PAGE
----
Contributed by Ambrose L Kirkland
What I Really Think
For a male breast cancer survivor like myself, getting through each day in itself sometimes amazes me how I survive. Just because I’m in remission doesn’t mean that things go back to the way they were before this crazy disease we call breast cancer came into my life. And yes, that’s right, I said, male breast cancer.
However, I want everyone to know; I wasn’t thinking breast cancer when I found out and I sure as hell wasn’t thinking Pink. First, I hate Pinktober and I find most of the campaigns that they have for Pinktober are extremely tacky and demeaning for women. I also detest this “Save the Tatas” bullcrap.
I Wasn’t Thinking Pink
Women have breast, not ta-tas. We need to spend more time trying to save the lives of women and stop focusing on their breast. “Eyes up here men!” And yes, you men. Guess what? You can also get breast cancer. Oh hell yes. I wasn’t thinking Pink. Hell when I found out, I wasn’t thinking of any color. I was thinking about how I was going to live. Everyone is so focused during Pinktober on this freaking color of Pink that they’ve forgotten the big picture. Trying to save lives.
Men Get Breast Cancer Too
When I found my own lump; I wasn’t thinking Pink. When I started having a discharge from my left nipple; I wasn’t thinking Pink. When my doctor told me I needed a mammogram; I wasn’t thinking Pink. When I was told there were calcifications on my mammogram: I wasn’t thinking Pink. When I needed a lumpectomy: I wasn’t thinking Pink. When I was told,” Mr. Kirkland, you have breast cancer”; I sure as hell wasn’t thinking Pink; When my doctor cut into my body and removed all the breast tissue in hopes of saving my life; I wasn’t thinking Pink. When I had ten and a half painful weeks of radiation; I wasn’t thinking Pink.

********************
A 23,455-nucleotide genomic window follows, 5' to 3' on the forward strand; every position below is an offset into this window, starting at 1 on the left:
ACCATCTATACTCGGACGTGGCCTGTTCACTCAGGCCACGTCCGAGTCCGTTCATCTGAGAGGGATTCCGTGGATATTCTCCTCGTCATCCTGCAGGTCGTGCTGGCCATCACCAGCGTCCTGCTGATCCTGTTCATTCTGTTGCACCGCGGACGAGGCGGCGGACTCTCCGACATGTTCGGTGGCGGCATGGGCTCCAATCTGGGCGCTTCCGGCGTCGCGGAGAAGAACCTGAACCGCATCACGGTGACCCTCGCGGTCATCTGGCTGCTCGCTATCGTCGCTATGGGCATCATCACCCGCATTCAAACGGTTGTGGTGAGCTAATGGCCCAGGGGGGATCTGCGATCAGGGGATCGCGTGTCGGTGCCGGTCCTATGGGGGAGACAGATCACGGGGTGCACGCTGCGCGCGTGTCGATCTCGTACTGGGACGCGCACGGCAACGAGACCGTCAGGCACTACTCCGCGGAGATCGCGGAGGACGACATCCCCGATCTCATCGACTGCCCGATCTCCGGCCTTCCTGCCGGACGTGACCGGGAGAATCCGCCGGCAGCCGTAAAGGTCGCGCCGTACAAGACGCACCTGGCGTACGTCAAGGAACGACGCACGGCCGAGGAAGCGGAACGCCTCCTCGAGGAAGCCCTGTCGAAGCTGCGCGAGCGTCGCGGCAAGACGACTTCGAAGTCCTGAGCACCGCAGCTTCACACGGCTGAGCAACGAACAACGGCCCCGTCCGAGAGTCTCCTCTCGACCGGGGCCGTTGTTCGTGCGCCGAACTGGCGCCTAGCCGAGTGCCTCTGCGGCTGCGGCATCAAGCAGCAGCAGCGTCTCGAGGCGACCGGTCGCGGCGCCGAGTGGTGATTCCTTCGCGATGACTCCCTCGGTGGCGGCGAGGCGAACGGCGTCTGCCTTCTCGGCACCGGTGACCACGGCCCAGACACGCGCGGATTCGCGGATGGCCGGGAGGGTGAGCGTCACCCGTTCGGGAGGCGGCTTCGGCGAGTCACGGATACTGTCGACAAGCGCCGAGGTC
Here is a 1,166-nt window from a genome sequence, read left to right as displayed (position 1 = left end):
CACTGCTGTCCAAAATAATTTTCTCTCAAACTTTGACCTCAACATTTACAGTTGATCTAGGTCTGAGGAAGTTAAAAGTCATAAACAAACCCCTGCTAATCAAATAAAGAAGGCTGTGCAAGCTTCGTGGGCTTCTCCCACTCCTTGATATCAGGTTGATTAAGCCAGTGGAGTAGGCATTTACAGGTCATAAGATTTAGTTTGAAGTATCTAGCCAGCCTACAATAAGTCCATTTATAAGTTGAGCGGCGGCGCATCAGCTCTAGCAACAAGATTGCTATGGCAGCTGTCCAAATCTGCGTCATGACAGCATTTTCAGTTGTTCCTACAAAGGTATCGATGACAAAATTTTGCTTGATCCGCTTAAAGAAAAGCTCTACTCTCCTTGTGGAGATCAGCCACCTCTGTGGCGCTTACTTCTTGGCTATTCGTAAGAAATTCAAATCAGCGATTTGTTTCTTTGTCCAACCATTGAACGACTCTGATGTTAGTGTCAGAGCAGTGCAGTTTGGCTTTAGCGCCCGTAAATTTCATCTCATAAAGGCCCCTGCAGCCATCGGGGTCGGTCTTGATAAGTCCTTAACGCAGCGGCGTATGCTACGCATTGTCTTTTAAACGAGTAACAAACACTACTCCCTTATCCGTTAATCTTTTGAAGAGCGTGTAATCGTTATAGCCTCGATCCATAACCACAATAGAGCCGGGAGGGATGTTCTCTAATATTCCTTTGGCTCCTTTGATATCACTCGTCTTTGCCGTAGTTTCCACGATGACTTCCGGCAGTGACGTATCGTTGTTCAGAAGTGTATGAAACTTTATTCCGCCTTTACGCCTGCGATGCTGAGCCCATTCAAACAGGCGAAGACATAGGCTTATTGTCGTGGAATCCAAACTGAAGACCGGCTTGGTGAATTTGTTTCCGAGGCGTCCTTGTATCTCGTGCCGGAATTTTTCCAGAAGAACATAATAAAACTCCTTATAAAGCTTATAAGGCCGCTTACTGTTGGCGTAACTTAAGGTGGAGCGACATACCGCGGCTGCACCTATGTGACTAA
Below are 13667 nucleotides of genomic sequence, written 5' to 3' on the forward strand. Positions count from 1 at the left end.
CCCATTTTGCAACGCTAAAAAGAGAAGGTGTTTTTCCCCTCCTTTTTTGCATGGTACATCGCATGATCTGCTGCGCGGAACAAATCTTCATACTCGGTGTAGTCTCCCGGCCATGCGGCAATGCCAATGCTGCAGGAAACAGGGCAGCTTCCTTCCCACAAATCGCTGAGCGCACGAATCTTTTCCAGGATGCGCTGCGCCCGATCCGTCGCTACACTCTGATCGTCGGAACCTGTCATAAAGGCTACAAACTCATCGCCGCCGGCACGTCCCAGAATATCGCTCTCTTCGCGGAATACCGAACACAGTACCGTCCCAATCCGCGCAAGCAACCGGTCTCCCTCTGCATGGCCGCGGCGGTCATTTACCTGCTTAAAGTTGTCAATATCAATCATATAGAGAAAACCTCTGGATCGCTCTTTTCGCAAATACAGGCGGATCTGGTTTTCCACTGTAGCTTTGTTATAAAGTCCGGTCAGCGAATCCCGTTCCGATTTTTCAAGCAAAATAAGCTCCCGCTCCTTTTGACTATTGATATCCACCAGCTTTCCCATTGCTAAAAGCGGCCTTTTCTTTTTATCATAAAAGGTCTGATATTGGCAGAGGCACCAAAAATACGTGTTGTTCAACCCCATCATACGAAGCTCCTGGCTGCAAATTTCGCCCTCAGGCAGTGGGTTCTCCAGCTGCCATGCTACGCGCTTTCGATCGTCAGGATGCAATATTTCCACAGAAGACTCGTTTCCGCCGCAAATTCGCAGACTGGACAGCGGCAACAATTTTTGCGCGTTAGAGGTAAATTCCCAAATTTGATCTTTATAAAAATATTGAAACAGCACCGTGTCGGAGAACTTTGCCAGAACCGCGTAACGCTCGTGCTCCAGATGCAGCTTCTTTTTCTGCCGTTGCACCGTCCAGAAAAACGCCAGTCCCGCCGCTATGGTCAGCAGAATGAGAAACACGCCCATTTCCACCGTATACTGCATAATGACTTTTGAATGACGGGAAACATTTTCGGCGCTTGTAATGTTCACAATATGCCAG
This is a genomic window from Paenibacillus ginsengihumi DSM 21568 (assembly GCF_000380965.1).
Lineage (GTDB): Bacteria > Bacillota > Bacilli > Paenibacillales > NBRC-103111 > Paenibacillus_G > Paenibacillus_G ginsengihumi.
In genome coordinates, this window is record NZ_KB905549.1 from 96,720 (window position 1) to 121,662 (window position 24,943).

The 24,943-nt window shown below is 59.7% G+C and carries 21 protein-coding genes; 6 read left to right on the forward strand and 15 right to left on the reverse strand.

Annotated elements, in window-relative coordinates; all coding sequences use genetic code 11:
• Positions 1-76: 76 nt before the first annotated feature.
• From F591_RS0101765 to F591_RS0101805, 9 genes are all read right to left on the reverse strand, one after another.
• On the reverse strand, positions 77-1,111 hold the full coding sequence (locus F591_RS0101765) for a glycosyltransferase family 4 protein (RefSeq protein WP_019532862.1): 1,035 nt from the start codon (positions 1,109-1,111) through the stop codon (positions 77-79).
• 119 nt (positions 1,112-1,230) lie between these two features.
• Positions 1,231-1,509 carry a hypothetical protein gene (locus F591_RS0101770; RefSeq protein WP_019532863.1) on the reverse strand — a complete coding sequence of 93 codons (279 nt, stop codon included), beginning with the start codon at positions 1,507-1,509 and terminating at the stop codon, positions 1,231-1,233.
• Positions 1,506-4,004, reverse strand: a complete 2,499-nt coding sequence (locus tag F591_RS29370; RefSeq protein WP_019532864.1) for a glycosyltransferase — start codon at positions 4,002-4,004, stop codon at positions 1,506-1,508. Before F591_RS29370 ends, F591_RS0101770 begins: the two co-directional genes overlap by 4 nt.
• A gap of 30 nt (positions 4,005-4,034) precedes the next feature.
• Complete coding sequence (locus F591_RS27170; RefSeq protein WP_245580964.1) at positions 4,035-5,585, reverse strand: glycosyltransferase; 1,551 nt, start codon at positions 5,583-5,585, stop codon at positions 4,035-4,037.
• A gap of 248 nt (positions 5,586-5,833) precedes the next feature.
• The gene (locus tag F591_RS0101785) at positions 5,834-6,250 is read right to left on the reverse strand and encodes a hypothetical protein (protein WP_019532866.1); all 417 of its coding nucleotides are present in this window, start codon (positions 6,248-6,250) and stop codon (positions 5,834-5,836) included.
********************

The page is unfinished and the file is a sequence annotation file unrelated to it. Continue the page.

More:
Every time I hear of another breast cancer brother or sister gaining their wings; I’m not thinking Pink. Pinktober will never erase the pain or the scars and you will never get back to being who you were before. But you have to always remember that you have support, loved ones, support groups, websites, someone is out there for you. But please during this month: Stop thinking Pink. Breast Cancer is now: Pink and Blue.
Men Also Get Breast Cancer.
I’m Ambrose Kirkland and I’m a Male Breast Cancer Survivor.